I think the article explained very clearly what they mean by trafficking. The key is to differentiate between in-state and out-of-state. In other words, Phoenix gun shops are not only supplying Arizona criminals but also those in New York and New Jersey.

  8. It means that its conclusion is inherently biased MikeB and you know it.

    But of course you believe that the NRA forced the BATFE to include their disclaimer that Trace Data alone cannot be used for statistical analysis.

  9. I didn’t say the conclusion is false, just that their cities with the most gun trafficking are safer on average than the cities with the lowest amount of gun trafficking. I haven’t read the study to have much of an informed opinion on it yet, but if it’s using trace data, it’s likely flawed, as trace data is not a measure of trafficking rates. Even ATF only uses trace data to look for patterns, which is different than measuring magnitude.

    If you think about the problem, it’s really quite impossible to get an accurate measure of an illegal market. Even for drugs we only really have very rough ideas of the size and magnitude of the market, and rough ideas where drugs are coming from. And the government dumps a hell of a lot more money into studying that than it does the black market in guns.

  10. I read the post and came to a different but I think more reasonable conclusion.

    If you NEED your gun at home, you are less likely to sell it.

    More violence equates to less trafficking because folks in those violent places want to keep their guns….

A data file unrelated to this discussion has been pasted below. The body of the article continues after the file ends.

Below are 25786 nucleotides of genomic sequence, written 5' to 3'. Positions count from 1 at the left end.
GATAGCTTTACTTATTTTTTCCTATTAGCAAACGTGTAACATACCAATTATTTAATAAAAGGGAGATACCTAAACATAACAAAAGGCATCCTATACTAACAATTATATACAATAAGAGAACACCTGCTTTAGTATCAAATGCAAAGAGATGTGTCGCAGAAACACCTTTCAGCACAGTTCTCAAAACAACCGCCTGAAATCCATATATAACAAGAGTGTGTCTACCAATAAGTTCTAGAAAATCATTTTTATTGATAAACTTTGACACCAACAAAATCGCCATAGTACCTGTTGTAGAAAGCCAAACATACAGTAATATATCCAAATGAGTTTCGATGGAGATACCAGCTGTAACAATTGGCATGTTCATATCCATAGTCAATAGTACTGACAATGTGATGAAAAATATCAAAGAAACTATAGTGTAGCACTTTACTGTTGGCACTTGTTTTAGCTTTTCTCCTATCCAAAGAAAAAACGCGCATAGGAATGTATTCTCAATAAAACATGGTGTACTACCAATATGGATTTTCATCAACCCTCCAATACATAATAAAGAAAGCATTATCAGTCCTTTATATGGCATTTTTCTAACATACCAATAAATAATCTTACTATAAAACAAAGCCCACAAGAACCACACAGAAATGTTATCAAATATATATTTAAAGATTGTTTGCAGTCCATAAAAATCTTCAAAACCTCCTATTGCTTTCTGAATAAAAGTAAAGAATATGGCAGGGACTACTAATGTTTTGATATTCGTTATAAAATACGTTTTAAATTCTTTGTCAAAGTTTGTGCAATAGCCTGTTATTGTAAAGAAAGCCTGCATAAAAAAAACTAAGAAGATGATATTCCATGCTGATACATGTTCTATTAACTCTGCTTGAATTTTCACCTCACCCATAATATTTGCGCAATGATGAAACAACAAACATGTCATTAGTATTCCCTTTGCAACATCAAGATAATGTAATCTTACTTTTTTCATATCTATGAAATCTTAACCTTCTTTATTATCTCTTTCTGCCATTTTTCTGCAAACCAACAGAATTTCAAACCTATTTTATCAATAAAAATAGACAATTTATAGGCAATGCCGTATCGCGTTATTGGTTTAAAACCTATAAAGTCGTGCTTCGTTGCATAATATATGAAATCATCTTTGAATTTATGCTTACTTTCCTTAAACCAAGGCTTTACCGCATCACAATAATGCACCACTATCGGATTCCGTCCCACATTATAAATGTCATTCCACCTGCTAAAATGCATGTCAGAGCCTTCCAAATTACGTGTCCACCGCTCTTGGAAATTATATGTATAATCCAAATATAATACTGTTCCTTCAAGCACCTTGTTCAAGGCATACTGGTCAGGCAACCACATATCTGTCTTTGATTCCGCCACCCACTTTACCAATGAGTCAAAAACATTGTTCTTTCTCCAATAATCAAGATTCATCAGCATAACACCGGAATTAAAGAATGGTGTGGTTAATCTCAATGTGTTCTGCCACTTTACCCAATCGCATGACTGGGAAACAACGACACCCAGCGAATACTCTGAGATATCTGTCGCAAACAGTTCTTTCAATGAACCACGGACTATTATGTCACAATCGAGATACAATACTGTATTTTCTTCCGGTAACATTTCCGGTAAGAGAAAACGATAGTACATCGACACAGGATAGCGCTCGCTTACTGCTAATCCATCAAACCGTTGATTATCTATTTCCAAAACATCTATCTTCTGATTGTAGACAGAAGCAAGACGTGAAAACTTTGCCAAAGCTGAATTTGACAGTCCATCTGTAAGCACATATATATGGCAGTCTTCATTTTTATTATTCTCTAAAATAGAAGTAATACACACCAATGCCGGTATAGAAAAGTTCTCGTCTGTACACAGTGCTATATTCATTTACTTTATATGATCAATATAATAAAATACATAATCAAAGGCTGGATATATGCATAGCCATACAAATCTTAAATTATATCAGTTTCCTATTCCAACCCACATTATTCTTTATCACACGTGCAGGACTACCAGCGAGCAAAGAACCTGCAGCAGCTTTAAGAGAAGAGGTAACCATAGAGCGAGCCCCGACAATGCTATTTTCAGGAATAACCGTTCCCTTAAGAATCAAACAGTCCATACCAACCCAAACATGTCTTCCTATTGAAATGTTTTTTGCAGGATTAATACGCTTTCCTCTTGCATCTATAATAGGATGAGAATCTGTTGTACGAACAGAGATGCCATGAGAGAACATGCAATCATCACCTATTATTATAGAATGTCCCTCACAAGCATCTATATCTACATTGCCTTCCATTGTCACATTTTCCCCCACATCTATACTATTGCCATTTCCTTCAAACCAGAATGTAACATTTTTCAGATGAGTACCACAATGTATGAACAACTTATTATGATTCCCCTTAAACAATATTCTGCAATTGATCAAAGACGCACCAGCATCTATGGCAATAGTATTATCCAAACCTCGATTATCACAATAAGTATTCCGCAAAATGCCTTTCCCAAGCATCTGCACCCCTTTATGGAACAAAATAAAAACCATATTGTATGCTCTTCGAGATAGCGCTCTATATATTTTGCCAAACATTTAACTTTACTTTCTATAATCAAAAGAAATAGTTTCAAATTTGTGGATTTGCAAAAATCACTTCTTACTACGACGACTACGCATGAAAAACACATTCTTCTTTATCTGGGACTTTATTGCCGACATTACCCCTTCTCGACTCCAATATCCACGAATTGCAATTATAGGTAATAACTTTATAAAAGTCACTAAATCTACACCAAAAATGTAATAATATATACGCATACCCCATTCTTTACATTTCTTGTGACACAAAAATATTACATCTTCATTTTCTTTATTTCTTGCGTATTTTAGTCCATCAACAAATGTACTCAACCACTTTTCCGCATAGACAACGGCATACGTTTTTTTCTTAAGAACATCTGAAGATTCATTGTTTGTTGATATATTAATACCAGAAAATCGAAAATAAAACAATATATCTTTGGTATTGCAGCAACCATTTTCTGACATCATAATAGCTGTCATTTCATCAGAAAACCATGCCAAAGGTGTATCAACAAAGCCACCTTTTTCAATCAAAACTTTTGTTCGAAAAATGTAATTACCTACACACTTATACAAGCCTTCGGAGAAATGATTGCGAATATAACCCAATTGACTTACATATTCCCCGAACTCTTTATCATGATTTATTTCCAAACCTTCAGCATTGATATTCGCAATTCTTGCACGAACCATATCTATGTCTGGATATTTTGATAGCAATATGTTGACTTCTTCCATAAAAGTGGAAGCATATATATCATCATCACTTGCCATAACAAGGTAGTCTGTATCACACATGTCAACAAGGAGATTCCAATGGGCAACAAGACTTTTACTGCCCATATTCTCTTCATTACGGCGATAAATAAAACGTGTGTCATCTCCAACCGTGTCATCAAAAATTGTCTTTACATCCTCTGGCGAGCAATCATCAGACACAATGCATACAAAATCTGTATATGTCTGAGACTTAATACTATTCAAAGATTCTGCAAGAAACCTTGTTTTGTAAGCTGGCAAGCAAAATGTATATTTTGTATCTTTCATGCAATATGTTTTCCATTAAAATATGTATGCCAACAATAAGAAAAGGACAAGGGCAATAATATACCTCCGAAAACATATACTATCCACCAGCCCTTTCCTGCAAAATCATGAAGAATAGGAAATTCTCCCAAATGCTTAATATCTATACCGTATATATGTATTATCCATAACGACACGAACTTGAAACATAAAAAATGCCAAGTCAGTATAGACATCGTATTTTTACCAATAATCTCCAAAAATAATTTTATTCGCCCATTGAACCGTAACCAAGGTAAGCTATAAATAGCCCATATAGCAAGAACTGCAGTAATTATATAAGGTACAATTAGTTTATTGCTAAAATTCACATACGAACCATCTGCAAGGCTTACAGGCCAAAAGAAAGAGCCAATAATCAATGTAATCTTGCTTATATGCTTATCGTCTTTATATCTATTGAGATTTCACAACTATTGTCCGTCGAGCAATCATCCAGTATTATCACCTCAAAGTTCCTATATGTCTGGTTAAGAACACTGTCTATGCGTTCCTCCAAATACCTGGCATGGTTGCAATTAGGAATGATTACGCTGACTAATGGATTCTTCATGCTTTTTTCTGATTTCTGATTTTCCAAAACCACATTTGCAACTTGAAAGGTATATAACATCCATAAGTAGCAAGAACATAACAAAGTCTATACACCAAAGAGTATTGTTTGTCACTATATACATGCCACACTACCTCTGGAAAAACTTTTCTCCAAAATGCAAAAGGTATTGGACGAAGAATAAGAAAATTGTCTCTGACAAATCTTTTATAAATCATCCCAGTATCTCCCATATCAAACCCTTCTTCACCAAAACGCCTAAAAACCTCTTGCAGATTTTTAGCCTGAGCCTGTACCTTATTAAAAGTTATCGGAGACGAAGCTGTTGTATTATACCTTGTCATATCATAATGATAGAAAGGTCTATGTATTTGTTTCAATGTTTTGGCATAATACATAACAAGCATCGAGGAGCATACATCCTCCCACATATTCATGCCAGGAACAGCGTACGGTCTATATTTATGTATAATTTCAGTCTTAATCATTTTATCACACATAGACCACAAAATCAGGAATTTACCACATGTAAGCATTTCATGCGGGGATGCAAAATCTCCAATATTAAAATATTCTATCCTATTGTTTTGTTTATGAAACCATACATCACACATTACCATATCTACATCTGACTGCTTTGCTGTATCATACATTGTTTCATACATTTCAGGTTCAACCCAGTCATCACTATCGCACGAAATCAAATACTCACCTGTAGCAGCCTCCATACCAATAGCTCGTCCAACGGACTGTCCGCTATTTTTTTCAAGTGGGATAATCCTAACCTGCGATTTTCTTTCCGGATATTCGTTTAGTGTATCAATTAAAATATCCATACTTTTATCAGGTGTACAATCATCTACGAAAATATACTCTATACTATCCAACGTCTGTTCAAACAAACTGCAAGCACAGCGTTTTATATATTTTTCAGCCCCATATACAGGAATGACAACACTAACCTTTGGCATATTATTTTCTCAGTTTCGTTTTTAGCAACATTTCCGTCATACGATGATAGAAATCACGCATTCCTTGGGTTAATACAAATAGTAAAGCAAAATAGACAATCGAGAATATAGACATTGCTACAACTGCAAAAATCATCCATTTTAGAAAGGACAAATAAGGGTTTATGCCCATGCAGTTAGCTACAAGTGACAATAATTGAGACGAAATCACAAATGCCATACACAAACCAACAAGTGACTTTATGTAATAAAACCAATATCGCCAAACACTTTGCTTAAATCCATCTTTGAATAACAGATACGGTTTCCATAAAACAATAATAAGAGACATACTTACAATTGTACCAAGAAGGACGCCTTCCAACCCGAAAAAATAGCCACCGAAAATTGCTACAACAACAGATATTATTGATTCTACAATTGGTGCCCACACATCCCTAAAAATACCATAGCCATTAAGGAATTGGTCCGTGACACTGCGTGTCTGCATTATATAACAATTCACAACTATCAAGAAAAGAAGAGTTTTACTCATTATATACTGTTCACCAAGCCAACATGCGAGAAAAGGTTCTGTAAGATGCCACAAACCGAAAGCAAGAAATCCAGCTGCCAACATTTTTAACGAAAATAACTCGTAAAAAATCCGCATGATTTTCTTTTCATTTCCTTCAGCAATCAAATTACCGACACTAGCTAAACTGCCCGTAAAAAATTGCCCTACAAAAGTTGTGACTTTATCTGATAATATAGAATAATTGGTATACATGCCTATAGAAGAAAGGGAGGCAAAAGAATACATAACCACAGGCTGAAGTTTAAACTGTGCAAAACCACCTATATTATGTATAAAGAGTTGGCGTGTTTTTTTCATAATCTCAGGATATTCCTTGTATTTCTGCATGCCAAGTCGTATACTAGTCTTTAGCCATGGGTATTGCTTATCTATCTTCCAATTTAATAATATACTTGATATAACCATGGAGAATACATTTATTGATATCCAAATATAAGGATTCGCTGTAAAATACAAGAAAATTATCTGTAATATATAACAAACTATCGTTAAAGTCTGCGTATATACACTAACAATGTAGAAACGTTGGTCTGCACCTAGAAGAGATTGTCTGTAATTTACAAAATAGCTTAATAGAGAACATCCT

11. The source of funding must always be taken into account for any study, just as the identity of the individual doing the studying must be taken into account as well. It is not exactly like an organization/company/corporation will pay for a statistical determination that makes them look bad or something…

    The only way to ensure an objective and unbiased study is to make use of researchers and funding that are both dispassionate and separated from the subject at hand, or at least one that is not attempting to impose their own restrictions/requirements/rules on the situation.

    Obviously, this is impossible with an organization as bound up in the gun-control agenda as Joyce Et Al.

  12. You know it’s not actually fair to site facts when you are refuting a study. I mean think about all those people at the Joyce Foundation who you make look like utter idiots when you do that. Don’t you know that if you keep that up some of them may end up shooting themselves creating a new reason for all us to not own handguns? I can see it now: “Extremist Gun Right Bloggers increase suicide rates among common sense gun regulation study groups.”

    I can see Eric Holder already holding his press conference……LOL!

  13. Where is one supposed to find unbiased academic studies? Was the work of Prof. Kleck unbiased? What about Dr. Lott, did he produce anything?

    My question is, aren’t these studies always biased?

  14. There’s no problem if a particular study is biased. I have little doubt that many researchers research a topic due to a bias they have. The problem is when the conclusions are biased.